My favorite class this quarter is 3-D Approaches with Kevin Curry (if you're at DU I highly recommend his class). It's held in the sculpture studio, probably one of my favorite rooms in the School of Art and Art History. There is a plethora of sculptures, random objects, and masterful works of art.
I love just walking around and observing. After shooting my fork and boot (pictures in an earlier post) I spend a blissful half hour using my camera to see the rest of the room.
The current project I'm working on involves plaster, a lot of plaster. More importantly, plaster dust. After becoming severely dusted through the process of pouring plaster, I was privileged to become even more plastered while sanding my block of plaster! It has been quite the experience. Starting with a solid cube of plaster and the instructions to just carve is a bit daunting. It's like in a drawing or painting, the first stroke is the hardest. That reminds me of my my photograph, titled "The First Stroke's The Hardest" - below:
I finally began sanding, working off of the word 'free.' My finished result doesn't really embody this notion, but that doesn't matter. After hacking, chopping, hand-sanding, drilling, and hammering my block, I finally took it to the Dremel Tool. Engrossed in my work, I didn't realize what a mess sanding plaster creates. Both of us sanding were covered from head to toe in a fine white dust. It looked as though we had stepped outside right as a blizzard hit. There was a sort of pure beauty to the dust. It was so white, so clean, so untouched. Soft and light, it was innocent.
I don't have any professional photos of my finished result yet, but here are a few Photobooth pictures, and a lovely photo of my (taken by my professor) sanding:
I went to my very first hockey game tonight! Quite the experience. After an hour or so of the "Go Denver!"'s and "Wisconsin, your mom's a whore!"'s I definitely couldn't speak anymore! Hence, the tea :) We tied though! That doesn't sound great, but we were losing 2 to 0 until the last period. In two weeks we play our rivals, CC...
A few weeks ago was my roommate Logan's birthday. Her family and boyfriend brought her a beautiful array of flowers and balloons. I was pretty happy to get to enjoy them as well, and photograph them of course!
Yay alliteration! That was the only reason for the title.
Yesterday I read this story:
"Then he got into the boat and his disciples followed him. Without warning, a furious storm came up on the lake, so that the waves swept over the boat. But Jesus was sleeping. The disciples went and woke him, saying, "Lord, save us! We are going to drown!"
He replied, "You of little faith, why are you so afraid?" Then he got up and rebuked the winds and the waves, and it was completely calm.
The men were amazed and asked, "What kind of man is this? Even the winds and the waves obey him!"
There are many great parts of this story, but what stuck out the most to me was the line, "You of little faith, why are you so afraid?"
I was so struck by this passage that I grabbed the nearest Sharpie and scribbled it on the back of my hand. I woke up bright and early this morning for yoga and discovered the words happily printed on my face. Note to self: do NOT sleep on the back of your hand.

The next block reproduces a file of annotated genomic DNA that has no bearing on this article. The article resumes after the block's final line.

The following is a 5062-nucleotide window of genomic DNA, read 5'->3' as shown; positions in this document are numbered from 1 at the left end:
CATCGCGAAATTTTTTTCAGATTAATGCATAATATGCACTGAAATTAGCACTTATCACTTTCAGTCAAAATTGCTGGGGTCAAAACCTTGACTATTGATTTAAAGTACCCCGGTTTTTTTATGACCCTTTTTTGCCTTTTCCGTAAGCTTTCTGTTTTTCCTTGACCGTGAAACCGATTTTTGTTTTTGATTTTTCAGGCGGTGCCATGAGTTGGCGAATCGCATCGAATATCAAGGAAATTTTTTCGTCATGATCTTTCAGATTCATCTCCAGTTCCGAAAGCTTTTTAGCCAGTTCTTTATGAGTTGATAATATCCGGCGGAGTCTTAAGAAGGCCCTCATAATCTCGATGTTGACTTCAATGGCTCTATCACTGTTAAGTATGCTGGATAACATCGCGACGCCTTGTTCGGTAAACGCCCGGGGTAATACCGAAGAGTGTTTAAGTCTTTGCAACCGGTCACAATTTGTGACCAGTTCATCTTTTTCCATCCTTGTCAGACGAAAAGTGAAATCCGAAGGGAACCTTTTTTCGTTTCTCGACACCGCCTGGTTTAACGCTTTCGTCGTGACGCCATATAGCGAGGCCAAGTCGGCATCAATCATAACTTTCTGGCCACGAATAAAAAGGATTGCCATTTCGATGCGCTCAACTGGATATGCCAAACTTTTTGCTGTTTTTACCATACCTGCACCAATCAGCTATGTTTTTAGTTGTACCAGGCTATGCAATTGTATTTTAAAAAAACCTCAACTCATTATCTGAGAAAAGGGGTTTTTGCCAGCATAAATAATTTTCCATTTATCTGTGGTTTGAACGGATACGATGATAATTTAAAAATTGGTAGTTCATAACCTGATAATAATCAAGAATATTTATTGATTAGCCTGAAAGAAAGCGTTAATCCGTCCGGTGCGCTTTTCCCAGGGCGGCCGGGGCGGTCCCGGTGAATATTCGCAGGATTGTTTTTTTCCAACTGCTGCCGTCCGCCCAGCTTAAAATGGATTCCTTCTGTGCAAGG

I'm not really sure why those words of Jesus stuck out to me so strongly. I don't think I've been afraid recently. I supposed I have, though. It's difficult not to worry about how people view you, if they will judge you, what they think of you, and then allow that to influence your life. I believe that's what this verse is saying to me. Do as Jesus says, don't fear people. Jesus will take care of me. I don't ever need to tremble in terror in the face of the world.
Plans. They're pretty important, huh? You need them when you figure out where and when and how to go on vacation. You need them to set up your computer, you need them to build a house, you need them to decide what to do on the weekend, geez, sometimes you even need them to tie your shoes!
But, plans can go awry. Sometimes we take them too far, rely too heavily upon them. Because here's the great and scary news: it's not actually our plan. To an extent, yes. We plan the color of our socks each morning, but the final script is written by the Master Playwright.
Sometimes we, after realizing this, take it too far. God making the ultimate plans does not mean we sit our little behinds in a big comfy armchair and wait for writing to appear on the walls in front of us. We have to be moving, living, and breathing in order to act upon God's plans.
There is this huge war ship owned by the Navy. I forget what it is called. Anyways, there is only one way to make this great vessel turn to the right or left...it must be moving. We are the same. In order to act upon God's commands and plans we must already be moving. We can't see God move if we are stagnant.
At times God's plans have not yet been revealed. I think sometimes we are tempted into a seated position, thinking we can't do anything for the Kingdom if we haven't been handed our life blueprints. This should not be the case. We are to live passionately and obediently with whatever we have in life. God opens doors, and He closes doors. We must simply say, "yes." Often that's the hardest thing to do.